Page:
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Mind, Brain and Mental Illness

  • Leslie Stevenson (a1)
Abstract

The distinction between mental illness and bodily illness would seem to presuppose some sort of distinction between mind and body. But dualist theories that the mind is a substance separable from the body, or that mental events could occur without any bodily events, raise ancient conceptual problems, which I do not propose to review here. What I want to do is to examine the psychiatric implications of materialist theories, which hold that the mind is the brain, or a function of the brain. If all character has a basis in chemistry, can we still attribute some mental distress to character and some to chemistry, as if the two categories were different?

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This list contains references from the content that can be linked to their source. For a full set of references and notes please see the PDF or HTML where available.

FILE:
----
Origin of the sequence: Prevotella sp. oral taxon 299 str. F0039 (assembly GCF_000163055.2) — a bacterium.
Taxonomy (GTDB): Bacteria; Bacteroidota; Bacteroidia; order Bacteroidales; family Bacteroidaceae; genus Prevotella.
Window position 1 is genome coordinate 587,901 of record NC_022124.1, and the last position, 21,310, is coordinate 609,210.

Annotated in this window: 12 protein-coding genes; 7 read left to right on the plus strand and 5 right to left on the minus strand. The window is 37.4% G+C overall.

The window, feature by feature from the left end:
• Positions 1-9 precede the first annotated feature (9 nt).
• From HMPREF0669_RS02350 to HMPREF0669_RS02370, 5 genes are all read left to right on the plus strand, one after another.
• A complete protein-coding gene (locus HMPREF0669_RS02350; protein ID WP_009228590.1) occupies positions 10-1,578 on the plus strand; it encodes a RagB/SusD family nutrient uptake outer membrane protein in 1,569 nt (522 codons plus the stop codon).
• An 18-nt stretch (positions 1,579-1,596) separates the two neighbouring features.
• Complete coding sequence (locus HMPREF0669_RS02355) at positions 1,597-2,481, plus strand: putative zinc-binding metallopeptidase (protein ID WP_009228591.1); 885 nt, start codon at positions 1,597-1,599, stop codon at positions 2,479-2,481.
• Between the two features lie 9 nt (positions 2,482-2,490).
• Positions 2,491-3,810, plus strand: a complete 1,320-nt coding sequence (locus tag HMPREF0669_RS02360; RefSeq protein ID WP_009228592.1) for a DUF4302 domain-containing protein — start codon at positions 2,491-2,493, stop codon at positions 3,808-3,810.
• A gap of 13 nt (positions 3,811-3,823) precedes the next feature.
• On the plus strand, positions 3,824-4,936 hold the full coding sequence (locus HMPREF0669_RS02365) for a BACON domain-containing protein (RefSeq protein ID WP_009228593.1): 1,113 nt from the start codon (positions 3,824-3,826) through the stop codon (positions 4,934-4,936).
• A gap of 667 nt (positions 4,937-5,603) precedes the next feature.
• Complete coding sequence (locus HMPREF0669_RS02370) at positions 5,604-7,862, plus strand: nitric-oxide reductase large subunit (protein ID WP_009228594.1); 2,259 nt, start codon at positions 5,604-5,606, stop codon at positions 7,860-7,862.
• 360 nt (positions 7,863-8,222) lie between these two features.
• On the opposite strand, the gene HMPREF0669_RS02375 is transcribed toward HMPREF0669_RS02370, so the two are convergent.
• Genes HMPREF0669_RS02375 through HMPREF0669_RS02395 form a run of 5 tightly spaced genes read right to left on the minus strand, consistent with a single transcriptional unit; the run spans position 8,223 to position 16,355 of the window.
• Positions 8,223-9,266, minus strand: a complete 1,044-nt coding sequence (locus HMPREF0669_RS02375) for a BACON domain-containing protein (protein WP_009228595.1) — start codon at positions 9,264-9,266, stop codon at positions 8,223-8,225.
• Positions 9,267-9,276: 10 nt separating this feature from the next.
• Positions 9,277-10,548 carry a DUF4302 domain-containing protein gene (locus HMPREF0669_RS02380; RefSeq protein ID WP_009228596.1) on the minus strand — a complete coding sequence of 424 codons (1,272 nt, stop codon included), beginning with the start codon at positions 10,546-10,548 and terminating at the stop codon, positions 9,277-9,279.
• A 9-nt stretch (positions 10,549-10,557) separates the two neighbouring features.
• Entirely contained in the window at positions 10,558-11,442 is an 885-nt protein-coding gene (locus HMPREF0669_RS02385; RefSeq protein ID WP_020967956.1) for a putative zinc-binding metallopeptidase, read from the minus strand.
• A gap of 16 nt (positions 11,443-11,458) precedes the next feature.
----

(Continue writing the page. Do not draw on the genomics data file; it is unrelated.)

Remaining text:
J. J. C. Smart , ‘Sensations and Brain-Processes’, Philosophical Review 68 (1959), 142.

Ruth Macklin , ‘Mental Health and Mental Illness: Some Problems of Definition and Concept Formation’, Philosophy of Science 39, No. 3 (1972), 346.

P. F. Strawson , Individuals (London: Methuen, 1959), Chapter 3, ‘Persons’.

Donald Davidson , ‘On Mental Events’, in Experience and Theory L. Foster and Swanson (eds.) (London: Duckworth, 1970)

‘Psychology as Philosophy’ in Philosophy of Psychology, S. C. Brown (ed.) (London: Macmillan, 1974).

T. Nagel , ‘Physicalism’, Philosophical Review 74 (1965)

C. Taylor , ‘Mind-body Identity, a Side Issue?’, Philosophical Review 76 (1967)

D. Davidson , ‘Causal Relations’, Journal of Philosophy 64 (1967), 691703

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Philosophy
  • ISSN: 0031-8191
  • EISSN: 1469-817X
  • URL: /core/journals/philosophy
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